Tar Beach Blind Curtis Hamilton Self-published Charm Offensive Scott Caruth Self-published Book of Bone Dominik Ridler (ed) Self-published TÖchter Clara Bahlsen Self-published Gold Coast Ying Ang Self-published 1&2 No Pain Whatsoever, Ken Grant 3

V ienna MMIX – 10008 /7000: Surveillance Panorama Project No. 4 – The Vienna Opera Ball, Jules Spinatsch


W ill They Sing Like Raindrops or Leave Me Thirsty, Max Pinckers


Anthill (Meteorites), Augustin Rebetez

6 The Random Series, Miguel Ángel Tornero DECEMBER 2014/ JANUARY 2015

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Award-winning photobook reveals hidden life of Muslims by tom seymour

All images © Nicoló Degiorgis

In the Constitution of the Italian Republic, the right to worship without discrimination is a fundamental principle. The constitution was signed in 1947 after the collapse of fascism. Catholicism, Buddhism, Judaism and Mormonism are formally recognised religions in Italy. Islam, the nation’s second largest religion, is not. According to a 2014 report by Pew, there are more than 1.5 million Muslims living in Italy, a figure expected to double by 2030. Yet, officially, there are only three mosques. Italy’s Muslim population is, by dint of the Republic, a diaspora, and Nicoló Degiorgis has visualised the disguised, temporary nature of this subjugated faith. Italy is the home of the Vatican, the Sistine Chapel and St Peter’s Basilica. Egyptian obelisks stand in piazzas across Rome, the spoils of the Empire. The home of Catholicism is monumental – an expression of faith, but also of power.

Compare this with the makeshift mosques that surround Degiorgis’ home in northeast Italy. They are incidental, improvised spaces; converted warehouses, shops, apartments, stadiums, gyms, garages and even a disco, found in industrial prefabs on a town’s periphery, unmarked, hidden down unkept roads and in abandoned strip malls. In his photobook, Hidden Islam, which won the Author Book Award at the Rencontres d’Arles photography festival this year, and the First Book Award at the Paris Photo-Aperture Foundation in November, Degiorgis prints his monochrome images of the mosques that surround his home on folded pages, concealing within the gatefold coloured interiors of Muslims in the midst of prayer. In some of the mosques, the devout are sardined in; in others just a handful of people pray together. Prayer mats are arranged, side by side, in the direction of Kaaba. Backs are bent.


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Food is shared. Each photograph shows a silent, reverential ecstasy in an unlikely, reinvented, but still holy place. Nevertheless, these places of God are disguised as Islamic cultural centres, not mosques. They are, consciously and purposefully, anonymous to anyone but the congregation, for the region is rife with Islamophobia, the power base for the anti-immigrant party Lega Nord. The Pew report identified Italy as one of nine countries considered a “zone of rising religious hostility”. “Hidden Islam is an iconographic catalogue of the unfinished social development within Italian society,” curator Luigi Fassi wrote for Degiorgis’ first exhibition in 2011. “Degiorgis reveals the difficulties of this country to conceive itself as a contemporary society that has completely developed a sense of civil progress.” This attempt to camouflage faith is not always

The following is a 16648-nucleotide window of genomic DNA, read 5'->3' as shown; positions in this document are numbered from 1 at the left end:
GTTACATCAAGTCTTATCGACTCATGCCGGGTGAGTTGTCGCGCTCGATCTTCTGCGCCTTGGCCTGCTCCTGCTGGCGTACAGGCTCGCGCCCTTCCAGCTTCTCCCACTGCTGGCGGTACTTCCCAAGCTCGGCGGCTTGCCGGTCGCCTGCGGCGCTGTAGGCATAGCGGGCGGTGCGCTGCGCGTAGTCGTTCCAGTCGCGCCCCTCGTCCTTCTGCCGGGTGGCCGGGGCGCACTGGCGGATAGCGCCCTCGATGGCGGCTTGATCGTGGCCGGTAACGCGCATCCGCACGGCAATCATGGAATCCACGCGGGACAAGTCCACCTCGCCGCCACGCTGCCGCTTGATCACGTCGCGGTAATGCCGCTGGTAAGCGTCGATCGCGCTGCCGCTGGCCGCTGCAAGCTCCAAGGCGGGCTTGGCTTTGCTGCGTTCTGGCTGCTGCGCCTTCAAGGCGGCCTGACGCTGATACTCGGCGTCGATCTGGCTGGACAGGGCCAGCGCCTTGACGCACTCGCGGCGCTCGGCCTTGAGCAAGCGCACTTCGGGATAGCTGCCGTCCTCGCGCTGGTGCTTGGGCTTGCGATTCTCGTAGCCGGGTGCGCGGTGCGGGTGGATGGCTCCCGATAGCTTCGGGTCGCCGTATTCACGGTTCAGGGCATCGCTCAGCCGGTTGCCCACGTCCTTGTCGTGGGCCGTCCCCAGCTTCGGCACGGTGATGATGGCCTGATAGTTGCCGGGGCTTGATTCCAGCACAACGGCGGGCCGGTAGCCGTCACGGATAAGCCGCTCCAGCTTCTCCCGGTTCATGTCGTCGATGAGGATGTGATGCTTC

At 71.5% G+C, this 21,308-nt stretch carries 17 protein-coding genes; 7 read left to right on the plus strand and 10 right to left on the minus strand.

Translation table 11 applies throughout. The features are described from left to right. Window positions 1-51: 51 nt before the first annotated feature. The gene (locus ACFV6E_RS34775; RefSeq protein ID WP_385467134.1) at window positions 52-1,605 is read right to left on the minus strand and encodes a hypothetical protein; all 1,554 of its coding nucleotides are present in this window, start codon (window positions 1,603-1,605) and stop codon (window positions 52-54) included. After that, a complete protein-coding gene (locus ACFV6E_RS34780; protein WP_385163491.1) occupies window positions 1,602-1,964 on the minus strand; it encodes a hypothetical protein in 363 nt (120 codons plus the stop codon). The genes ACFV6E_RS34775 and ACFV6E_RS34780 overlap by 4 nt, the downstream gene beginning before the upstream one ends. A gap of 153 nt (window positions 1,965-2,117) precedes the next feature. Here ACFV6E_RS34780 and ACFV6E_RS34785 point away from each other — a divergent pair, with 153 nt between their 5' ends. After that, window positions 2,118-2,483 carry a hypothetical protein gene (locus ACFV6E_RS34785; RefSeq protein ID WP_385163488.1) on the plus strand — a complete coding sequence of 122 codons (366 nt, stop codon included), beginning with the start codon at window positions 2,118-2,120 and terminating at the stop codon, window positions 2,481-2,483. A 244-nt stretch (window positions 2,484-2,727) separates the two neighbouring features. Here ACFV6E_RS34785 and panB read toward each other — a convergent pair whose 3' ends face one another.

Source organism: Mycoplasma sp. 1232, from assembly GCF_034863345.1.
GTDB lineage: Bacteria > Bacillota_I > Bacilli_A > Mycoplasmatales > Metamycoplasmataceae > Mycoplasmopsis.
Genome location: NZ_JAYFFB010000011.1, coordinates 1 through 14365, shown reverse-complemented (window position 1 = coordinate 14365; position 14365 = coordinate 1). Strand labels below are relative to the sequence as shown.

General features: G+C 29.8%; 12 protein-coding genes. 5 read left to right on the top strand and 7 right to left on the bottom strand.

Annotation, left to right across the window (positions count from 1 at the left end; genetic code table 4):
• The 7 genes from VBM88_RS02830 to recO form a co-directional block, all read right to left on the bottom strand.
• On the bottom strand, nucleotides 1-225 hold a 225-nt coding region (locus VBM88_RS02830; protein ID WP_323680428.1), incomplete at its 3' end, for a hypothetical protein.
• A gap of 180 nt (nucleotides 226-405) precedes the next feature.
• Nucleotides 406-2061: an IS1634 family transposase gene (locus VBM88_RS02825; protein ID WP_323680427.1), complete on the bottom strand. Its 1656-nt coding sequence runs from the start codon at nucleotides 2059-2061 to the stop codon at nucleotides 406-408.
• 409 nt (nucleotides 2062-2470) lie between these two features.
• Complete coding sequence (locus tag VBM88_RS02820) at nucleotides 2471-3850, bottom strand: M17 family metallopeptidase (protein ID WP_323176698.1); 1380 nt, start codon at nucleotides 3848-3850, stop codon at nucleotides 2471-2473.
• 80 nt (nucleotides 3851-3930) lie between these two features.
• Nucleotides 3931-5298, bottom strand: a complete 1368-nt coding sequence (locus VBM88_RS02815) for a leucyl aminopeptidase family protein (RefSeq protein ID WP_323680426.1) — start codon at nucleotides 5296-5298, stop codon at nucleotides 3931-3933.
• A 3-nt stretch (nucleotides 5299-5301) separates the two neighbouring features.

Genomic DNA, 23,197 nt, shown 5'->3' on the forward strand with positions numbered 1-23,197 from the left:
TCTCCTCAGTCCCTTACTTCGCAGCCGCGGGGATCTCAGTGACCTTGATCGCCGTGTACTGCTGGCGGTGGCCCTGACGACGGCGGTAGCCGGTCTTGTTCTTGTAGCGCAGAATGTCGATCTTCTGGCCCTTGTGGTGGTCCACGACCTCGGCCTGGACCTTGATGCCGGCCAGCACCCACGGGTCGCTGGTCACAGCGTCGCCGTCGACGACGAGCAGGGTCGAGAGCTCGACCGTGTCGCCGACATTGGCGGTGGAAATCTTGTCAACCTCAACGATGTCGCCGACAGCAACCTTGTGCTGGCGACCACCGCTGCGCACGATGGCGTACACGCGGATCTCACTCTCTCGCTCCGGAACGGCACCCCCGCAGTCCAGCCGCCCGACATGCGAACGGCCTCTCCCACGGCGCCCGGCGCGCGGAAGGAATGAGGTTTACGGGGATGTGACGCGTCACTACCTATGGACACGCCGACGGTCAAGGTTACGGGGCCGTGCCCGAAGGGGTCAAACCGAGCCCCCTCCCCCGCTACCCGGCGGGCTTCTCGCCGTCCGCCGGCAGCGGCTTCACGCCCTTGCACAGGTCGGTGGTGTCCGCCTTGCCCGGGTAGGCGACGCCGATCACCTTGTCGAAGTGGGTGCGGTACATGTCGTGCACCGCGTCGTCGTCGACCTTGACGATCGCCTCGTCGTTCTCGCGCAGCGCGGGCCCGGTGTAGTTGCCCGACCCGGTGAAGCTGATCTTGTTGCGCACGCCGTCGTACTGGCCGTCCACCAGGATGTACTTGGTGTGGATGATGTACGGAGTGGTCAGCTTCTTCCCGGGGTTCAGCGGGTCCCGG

successful. One community, Degiorgis shows, pray in the space directly in front of their warehouse. “It was registered as a cultural association,” Degiorgis says. “The municipal government decreed you cannot pray inside a cultural association, so this prayer is also a sort of protest.” This issue of integration is complicated by the fact that fewer than one in 10 Muslims hold Italian citizenship. But the Italian government is not indifferent. In 2005, the Ministry of the Interior established the Council for Italian Islam, an umbrella body meant to co-ordinate, and give voice to, the country’s various Islamic organisations. The Council hoped to build a consensus for Islam to be legally recognised and eligible for tax bursaries, but was unable to unify the different mosques from across the Islamic world. Degiorgis’ series, for example, depicts mosques that converse in Arabic, Albanian,

Macedonian, French, Urdu, Bengali and Swahili. Degiorgis has shown skill in communicating these nuances. A former researcher on immigration issues at the University of Trieste, he is also a graduate of the design-centric Fabrica in Treviso, and now a member of the Italian photo agency Contrasto. The book’s cover is an illustrated map of his native northeast of Italy, with a separate box indexing each place of worship, however humble. Degiorgis, from Bolzano, where he teaches a photography course in the local prison, has exhaustively created an appendix, resulting in something as sociological as it is aesthetic, as anthropological as it is artistic. “Degiorgis provides a fascinating glimpse of a hidden world,” writes Martin Parr in Hidden Islam’s introduction. “He leaves the conclusions about this project entirely in our own hands.” BJP